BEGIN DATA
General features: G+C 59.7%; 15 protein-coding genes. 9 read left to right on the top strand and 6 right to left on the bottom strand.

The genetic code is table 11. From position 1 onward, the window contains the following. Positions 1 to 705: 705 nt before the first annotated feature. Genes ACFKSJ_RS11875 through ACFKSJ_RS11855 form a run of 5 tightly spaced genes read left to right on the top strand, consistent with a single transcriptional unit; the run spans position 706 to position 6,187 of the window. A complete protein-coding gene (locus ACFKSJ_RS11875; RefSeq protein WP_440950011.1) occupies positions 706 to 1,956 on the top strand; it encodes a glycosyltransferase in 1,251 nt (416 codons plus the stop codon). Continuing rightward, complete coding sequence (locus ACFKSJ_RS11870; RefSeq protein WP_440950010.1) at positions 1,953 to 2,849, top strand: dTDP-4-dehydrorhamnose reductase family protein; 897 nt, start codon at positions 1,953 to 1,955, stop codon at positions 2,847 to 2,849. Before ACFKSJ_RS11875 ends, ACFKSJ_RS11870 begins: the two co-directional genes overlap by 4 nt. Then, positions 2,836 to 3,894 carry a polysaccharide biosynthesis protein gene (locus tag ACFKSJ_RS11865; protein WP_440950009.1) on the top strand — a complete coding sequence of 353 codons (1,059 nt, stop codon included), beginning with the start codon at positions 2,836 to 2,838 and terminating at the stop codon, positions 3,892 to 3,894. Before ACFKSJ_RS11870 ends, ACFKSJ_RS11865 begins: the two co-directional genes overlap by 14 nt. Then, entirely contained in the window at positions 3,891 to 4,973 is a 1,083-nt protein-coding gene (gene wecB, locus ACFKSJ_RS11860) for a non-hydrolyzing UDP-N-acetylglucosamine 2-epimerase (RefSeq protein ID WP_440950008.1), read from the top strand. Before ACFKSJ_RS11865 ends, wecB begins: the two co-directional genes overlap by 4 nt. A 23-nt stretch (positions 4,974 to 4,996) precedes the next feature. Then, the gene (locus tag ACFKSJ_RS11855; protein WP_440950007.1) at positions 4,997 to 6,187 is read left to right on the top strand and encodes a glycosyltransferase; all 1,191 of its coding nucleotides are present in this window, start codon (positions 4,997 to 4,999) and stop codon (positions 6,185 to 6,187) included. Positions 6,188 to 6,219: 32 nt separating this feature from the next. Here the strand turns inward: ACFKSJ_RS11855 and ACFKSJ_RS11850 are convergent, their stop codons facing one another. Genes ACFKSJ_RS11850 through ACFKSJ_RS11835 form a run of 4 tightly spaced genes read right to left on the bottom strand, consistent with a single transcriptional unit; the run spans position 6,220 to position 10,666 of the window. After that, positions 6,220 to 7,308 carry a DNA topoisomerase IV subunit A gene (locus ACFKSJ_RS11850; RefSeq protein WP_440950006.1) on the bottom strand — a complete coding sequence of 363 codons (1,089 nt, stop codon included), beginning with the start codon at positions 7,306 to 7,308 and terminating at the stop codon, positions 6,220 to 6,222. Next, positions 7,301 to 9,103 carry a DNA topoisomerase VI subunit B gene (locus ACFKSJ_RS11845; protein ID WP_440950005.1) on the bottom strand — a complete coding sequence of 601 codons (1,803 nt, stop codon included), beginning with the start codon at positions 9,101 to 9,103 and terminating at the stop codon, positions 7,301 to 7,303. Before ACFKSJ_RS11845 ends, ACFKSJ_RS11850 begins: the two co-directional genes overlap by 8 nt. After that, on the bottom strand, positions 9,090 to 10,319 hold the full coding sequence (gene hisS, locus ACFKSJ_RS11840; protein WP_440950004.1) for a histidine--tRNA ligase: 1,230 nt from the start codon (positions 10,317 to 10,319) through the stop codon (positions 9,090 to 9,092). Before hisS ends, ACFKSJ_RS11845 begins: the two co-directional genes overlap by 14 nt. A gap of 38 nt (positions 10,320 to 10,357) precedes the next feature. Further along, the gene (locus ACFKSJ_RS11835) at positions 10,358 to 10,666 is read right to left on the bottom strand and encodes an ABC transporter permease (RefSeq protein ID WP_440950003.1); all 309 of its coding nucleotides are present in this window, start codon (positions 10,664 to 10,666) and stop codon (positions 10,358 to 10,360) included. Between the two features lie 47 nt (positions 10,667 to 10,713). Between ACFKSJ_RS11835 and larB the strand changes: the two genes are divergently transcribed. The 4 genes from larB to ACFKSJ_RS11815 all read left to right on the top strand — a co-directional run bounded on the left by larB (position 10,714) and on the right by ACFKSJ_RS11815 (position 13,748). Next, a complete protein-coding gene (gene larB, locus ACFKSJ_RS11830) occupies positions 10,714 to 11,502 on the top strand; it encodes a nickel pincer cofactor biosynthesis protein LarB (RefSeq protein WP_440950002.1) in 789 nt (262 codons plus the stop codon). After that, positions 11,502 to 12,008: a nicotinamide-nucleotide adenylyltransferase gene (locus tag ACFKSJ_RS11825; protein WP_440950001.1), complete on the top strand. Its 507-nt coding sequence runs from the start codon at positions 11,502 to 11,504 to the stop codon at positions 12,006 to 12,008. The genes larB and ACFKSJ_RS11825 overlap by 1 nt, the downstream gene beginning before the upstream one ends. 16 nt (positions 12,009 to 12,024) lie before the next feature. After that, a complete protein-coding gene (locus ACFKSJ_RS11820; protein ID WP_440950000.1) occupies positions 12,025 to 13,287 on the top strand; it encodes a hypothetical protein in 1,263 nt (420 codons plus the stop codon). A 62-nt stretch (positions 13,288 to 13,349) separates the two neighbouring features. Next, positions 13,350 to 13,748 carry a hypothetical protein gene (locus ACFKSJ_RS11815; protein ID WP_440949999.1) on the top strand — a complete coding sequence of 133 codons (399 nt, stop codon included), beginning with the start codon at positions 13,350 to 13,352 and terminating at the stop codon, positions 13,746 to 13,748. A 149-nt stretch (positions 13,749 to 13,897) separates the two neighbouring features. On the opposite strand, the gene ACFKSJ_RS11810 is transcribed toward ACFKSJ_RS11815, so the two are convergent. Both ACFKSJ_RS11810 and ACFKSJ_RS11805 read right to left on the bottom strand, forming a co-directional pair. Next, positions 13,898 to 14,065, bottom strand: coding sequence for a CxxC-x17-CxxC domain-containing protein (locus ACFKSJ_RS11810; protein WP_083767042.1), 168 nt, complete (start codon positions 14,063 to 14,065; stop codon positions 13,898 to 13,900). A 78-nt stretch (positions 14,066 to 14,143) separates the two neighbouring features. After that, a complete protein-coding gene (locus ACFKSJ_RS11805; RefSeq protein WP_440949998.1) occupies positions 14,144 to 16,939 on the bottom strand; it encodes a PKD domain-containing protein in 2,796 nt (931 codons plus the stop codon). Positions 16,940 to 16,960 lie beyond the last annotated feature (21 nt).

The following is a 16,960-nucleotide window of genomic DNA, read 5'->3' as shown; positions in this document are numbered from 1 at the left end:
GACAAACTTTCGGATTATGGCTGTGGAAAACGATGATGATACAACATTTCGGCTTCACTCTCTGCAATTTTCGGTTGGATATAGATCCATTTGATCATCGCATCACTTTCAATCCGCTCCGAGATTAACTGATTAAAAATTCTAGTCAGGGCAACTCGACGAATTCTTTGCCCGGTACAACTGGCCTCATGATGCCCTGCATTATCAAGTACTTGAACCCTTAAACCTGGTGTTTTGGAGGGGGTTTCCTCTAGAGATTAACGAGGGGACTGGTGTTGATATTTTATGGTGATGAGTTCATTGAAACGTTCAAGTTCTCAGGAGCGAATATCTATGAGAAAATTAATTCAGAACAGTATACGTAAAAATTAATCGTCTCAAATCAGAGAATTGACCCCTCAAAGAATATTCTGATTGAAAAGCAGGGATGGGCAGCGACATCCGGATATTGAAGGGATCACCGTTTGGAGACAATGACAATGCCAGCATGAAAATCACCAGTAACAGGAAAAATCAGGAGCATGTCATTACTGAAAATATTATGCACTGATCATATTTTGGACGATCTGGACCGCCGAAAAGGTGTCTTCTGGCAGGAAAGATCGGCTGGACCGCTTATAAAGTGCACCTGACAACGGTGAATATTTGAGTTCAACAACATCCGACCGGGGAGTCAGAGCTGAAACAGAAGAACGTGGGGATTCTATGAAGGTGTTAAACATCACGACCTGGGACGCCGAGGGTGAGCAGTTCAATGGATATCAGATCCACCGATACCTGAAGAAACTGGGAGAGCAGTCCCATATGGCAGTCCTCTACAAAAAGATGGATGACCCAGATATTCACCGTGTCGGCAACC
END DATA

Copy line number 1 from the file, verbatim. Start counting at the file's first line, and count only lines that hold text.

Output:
General features: G+C 59.7%; 15 protein-coding genes. 9 read left to right on the top strand and 6 right to left on the bottom strand.